Via Flickr user [Nicolas Raymond](

Via Flickr user Nicolas Raymond.

Unlike Bridget Phetasy, I have absolutely no business telling anyone anything that even remotely sounds like dating advice. Luckily, this information isn’t coming from me. According to Ana Swanson of the Washington Post’s Wonkblog, the seemingly impossible (or at least improbable) task of finding a soulmate is not that hard provided you have statistics on your side.

For most people the question of when is the right time to settle down is a major dilemma. But as Swanson points out, the so-called “Fussy Suitor Problem,” which is also known as the “Salton’s Dowry Problem,” has an answer. You should settle down after you’ve broken up with 37 percent of your potential partners.

As Swanson writes:

To have the highest chance of picking the very best suitor, you should date and reject the first 37 percent of your total group of lifetime suitors. (If you’re into math, it’s actually 1/e, which comes out to 0.368, or 36.8 percent.) Then you follow a simple rule: You pick the next person who is better than anyone you’ve ever dated before.

For example, if you realistically feel you’ll have 10 viable options for a soulmate, you should date and dump around four of these options first (that’s 40 percent, not 37, but unless you’re a serial killer, it’s hard to date seven-tenths of a person). You should then try to settle down with the next person who comes along whom you feel is better than all of your previous four options. If you jump the gun sooner than that, you run the risk of leaving your best options on the table. But if you wait much longer to choose, you run the risk of passing up your best possible match.

Sounds simple. But of course, it’s not. For starters, in order to break up with 37 percent of your potential partners, you need at least a rough idea of how many options you have. Due to all the variables, that figure is probably impossible to calculate. Second, there’s absolutely no guarantee that your best option won’t be among the 37 percent of the people you initially cast aside. And if that happens, good luck with trying to win that special someone back.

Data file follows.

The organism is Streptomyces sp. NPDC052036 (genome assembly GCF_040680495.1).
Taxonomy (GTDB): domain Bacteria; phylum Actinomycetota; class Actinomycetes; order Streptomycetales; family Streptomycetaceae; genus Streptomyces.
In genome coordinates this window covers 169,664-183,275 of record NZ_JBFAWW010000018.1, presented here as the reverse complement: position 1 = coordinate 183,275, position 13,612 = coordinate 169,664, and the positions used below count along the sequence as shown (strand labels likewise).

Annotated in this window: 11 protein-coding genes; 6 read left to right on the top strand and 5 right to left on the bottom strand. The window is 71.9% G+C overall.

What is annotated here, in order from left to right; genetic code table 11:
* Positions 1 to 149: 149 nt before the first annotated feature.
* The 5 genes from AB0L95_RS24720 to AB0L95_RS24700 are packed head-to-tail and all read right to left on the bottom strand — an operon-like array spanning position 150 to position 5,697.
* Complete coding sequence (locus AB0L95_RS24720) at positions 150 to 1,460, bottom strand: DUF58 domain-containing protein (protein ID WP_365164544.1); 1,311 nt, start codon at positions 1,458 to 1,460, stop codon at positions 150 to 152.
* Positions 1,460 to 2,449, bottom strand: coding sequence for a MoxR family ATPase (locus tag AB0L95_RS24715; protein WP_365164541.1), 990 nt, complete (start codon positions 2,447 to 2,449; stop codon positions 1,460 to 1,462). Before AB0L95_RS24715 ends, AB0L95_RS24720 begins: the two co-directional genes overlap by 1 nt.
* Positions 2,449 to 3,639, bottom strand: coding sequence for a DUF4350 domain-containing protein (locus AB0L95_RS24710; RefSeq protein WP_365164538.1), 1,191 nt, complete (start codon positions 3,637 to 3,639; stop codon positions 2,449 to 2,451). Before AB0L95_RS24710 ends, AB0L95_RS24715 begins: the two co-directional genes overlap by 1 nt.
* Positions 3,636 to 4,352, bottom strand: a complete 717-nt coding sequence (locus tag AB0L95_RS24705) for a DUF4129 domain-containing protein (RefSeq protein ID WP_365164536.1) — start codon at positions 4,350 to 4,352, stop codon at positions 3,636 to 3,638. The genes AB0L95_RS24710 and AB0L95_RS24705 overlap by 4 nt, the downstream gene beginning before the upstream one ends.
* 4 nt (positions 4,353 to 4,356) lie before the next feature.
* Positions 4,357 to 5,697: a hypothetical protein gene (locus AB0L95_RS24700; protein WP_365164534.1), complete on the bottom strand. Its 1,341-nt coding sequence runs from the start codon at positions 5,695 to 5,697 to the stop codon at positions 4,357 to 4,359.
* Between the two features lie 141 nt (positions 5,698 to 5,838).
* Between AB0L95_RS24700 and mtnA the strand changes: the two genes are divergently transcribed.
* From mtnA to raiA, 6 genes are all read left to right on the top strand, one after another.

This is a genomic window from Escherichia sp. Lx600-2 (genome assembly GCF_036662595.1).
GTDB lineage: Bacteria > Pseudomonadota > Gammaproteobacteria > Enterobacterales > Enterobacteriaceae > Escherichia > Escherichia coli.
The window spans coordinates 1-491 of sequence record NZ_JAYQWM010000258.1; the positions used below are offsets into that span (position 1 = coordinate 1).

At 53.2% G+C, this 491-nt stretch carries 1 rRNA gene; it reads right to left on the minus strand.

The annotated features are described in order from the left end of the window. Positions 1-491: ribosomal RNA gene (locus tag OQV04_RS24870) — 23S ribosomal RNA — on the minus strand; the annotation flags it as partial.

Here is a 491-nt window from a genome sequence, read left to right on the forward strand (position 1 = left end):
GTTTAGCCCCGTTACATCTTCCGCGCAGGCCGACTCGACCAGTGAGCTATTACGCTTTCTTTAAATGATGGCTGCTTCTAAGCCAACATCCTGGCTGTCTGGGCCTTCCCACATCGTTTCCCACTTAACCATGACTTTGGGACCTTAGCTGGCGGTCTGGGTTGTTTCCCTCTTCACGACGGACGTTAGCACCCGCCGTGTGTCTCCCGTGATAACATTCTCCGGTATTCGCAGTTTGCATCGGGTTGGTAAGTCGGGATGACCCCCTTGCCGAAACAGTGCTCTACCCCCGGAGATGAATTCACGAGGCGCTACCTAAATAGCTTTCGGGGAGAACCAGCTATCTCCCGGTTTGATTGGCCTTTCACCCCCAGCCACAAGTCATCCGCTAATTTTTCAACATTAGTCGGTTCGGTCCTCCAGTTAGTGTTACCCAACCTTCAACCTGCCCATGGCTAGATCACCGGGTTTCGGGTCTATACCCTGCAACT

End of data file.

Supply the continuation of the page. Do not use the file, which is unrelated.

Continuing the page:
You: “You don’t understand, baby! I thought I could do better!”

Old Flame: “Well, when you put it that way…” (cocks shotgun, aims it at your head)

Last but not least, there’s always the possibility that your “best option” won’t want to settle down with you. After all, we’re dealing with other humans, not buying a couch. Free will is a bitch.

While there are clearly risks involved with this strategy, there are also risks with employing no strategy whatsoever. Statistically speaking, at least this method has been repeatedly proved to maximize your chances. So assuming you’re willing to reduce your soulmate down to nothing more than a cold, unfeeling mathematical equation, why not give it a try?

To read more about the “the fussy suitor problem,“ click here. And then, assuming you haven’t reached 37 percent, go and break up with your current partner. If that strategy backfires, take it up with Ana Swanson, not me!

(**Source: The Washington Post**)